Crispin pulled a powerful scope from his breast pocket. He zoomed in first on Kirsty, who was giving hand signals to indicate that she was unhurt, and then on the guard tower, where he saw the first indication that the cannon was being wheeled into action, doubtless to shatter the plinth, leaving Kirsty exposed.
“Kirsty, run!” he yelled into his communicator.
Kirsty began haring along by the sea wall, gunfire sparking all around her. Suddenly she screamed, stumbled, and plunged through a gap in the wall. There was a splash as she hit the sea below, then the firing stopped, and all was still.
“We’ve got to finish what she started,” said Crispin decisively, not wishing to dwell on the possibility that Kirsty might be dead. “But that means dealing with the snipers. I want a force of two hundred along this side of the street, and into the buildings where they’re holed up. Get rid of them. Josie and you others, follow me.” He looked Josie in the eye. “But be careful.”
He squeezed her hand tightly for a moment, biting his lip. Then he released it and ran, not obliquely as Kirsty had done, but directly across the promenade. The cannon wheeled to track him and fired.
There was a heavy, thudding explosion, and a thick cloud of smoke puffed where the shot had landed in the middle of the road. The sound of it masked the splash as Crispin vaulted over the sea wall and leapt into the briny.
“Quick!” Josie commanded. “Before the smoke clears, you three, follow me into the crater.”
And she dashed from cover and sprang into the hole in the middle of the promenade, followed by three men.
“Good,” she panted into her communicator, peering nervously over the rim of the crater. “Move out, people. Let’s see those creeps show their hand.”
The Underground fighters moved round the corner onto the promenade, trotting, wary, trigger fingers twitching. And they came under fire. Laser bolts zipped from four different buildings along the curve of the promenade.
“Fall back!” Josie commanded, as shrieking men and women were mown down. “Take cover.”
There was an awkward, stumbling retreat, as the fighters pulled back around the corner, or else dived into sheltering doorways.
Josie put her scope to her eye, in time to see the cannon on the guard tower turn.
“Back from the corner!” she warned. “They’re taking out that building!”
The warning came too late, as heavy fire slammed again and again into the corner building, shattering it, bringing down crumbling walls on top of those immediately below.
A helicopter appeared out of nowhere, skimming low over the water, weaving to left and right, drawing the cannon fire. Great plumes of spray fountained up as the guards in the tower sought to down the speeding chopper. The cannon on the further side of the bridge was also brought into play, but succeeded only in knocking a large chunk out of the near side of the bridge. The chopper appeared to be on a collision course with the bridge, dipped as if making to pass beneath it, then at the last moment rose sharply, banking and twisting, and looped away into the sky, the cannons following it, blazing their wrath.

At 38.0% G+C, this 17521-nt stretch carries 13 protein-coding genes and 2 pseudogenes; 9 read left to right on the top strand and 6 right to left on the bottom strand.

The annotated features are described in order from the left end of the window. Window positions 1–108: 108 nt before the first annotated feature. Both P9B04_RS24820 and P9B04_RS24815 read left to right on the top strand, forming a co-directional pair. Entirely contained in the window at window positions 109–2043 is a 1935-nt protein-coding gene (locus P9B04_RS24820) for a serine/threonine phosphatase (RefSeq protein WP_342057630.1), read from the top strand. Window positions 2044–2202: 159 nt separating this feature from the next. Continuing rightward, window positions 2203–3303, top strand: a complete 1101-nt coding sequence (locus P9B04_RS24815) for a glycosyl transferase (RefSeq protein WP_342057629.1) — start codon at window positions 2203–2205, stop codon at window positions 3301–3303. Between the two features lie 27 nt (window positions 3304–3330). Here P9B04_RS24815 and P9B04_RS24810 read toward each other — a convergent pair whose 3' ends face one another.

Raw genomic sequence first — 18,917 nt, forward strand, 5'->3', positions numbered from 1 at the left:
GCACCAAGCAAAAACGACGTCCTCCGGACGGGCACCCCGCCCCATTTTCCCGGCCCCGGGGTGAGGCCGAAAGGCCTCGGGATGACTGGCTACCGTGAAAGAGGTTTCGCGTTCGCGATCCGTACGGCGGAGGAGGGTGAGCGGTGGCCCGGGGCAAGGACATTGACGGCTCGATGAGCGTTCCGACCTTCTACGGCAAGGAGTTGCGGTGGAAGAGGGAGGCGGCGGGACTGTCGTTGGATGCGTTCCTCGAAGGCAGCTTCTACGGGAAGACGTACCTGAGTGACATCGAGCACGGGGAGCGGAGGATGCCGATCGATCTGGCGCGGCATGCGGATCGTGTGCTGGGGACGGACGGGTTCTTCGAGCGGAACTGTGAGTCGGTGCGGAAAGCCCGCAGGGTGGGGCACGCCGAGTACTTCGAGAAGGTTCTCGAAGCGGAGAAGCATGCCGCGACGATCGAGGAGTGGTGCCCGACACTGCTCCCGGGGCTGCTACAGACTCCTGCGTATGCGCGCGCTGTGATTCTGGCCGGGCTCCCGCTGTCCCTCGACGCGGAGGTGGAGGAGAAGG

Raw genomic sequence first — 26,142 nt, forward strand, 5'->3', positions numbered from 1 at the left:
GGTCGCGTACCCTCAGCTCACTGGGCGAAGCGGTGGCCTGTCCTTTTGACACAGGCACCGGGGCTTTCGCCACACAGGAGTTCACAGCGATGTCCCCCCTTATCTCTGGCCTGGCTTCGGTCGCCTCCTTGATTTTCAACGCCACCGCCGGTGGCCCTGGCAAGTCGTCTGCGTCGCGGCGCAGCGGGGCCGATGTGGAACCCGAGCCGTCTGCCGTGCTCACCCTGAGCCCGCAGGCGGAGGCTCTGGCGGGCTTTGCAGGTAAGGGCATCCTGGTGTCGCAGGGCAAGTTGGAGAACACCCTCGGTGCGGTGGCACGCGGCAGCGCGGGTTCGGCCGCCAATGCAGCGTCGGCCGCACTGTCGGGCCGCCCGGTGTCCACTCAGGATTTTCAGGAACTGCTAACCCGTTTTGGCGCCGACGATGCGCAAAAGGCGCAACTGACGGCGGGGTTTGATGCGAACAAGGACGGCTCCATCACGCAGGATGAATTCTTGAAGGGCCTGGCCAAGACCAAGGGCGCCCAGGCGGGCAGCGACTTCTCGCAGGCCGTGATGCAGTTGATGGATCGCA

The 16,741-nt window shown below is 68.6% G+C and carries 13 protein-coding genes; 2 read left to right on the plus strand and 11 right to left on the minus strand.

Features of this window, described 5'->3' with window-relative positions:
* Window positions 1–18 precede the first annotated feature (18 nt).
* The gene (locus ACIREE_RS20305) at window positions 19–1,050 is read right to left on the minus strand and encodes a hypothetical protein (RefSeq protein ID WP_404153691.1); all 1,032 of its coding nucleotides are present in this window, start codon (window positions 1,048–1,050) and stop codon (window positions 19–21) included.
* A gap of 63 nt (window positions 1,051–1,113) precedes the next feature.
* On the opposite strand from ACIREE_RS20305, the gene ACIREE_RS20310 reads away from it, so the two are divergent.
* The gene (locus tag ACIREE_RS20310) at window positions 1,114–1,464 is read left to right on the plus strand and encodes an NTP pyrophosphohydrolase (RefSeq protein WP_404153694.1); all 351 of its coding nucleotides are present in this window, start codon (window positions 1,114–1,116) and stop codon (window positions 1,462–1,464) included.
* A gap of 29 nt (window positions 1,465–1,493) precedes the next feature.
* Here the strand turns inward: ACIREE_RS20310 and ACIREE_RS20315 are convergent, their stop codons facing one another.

Josie made one observation about the operating of the guns which she filed away for future reference.
“Do you have the sniper positions, people?” she called into her communicator.
“Loud and proud, Josie,” came the reply. “Big white building four blocks down. The grey one next to it. The burnt out shell in the next block, and the real big one in the block after that.”
“Go get ’em,” Josie said simply.
A small but significant detachment emerged from behind the rubble of the demolished corner building, drawing anew the sniper fire, while the main force slipped through back streets running parallel to the promenade, to storm those buildings and kill the snipers.
Josie turned to the three men beside her. “Heading for the pier on the end. Let’s go.”
She sprang from the crater and raced for the sea wall. Sniper fire buzzed around her feet, and then she heard the cannon strike behind her. There was a gargled scream.
Mounting the wall, she glanced back. Two men were close behind her. The upper body of the third lay face up at the edge of a fresh crater. Then there was a blinding flash, and she was blown from the wall into the sea.
She was blinded, and under the waves. She kicked frantically upward, groping up with flailing arms for what seemed an eternity before she felt water give way to air, and she wrenched off her mask to drain it, and breathed in deeply. Through the communicator she could hear shouts, commands, anguished cries, as battle raged full blooded. She could hear the exchange of fire herself.
“Is anyone there?” she called, hoping the other men had made it over the wall. With no other visual input, her mind’s eye replayed to her the image of the severed torso pouring forth a river of blood. There was no reply.
A wave picked her up and slammed her against something, jarring her back and her head. She put her hand to the crown of her head, and the hand came away sticky. She reached out her other hand and felt the asperity of sea-worn concrete.
She put her mask on again and spoke into the communicator. “This is Josie. I’m in the water. I can’t see. Someone help me. Please.”
She felt dizzy, and struggled to maintain her orientation. She turned to her left, just as another wave came, pushing her sideways against the concrete. She struck out, trying to put a little distance between the wall and her frail body, and began to swim, sightless and with no sense of distance.
In a few minutes her outstretched hand touched something cold and hard, while strange, tentative feelers caressed her body and legs below the water. In another moment she had been pushed into a reluctant embrace with whatever it was that was cold and hard, and she found she could just encircle it with her arms. She felt barnacle-studded metal against her cheek, and a tactile investigation of the feelers showed them to be smooth and leathery. She concluded that she was clinging to the kelp-fringed support of one of the piers. She clung, powerless against the will of the current, fervently wishing to die.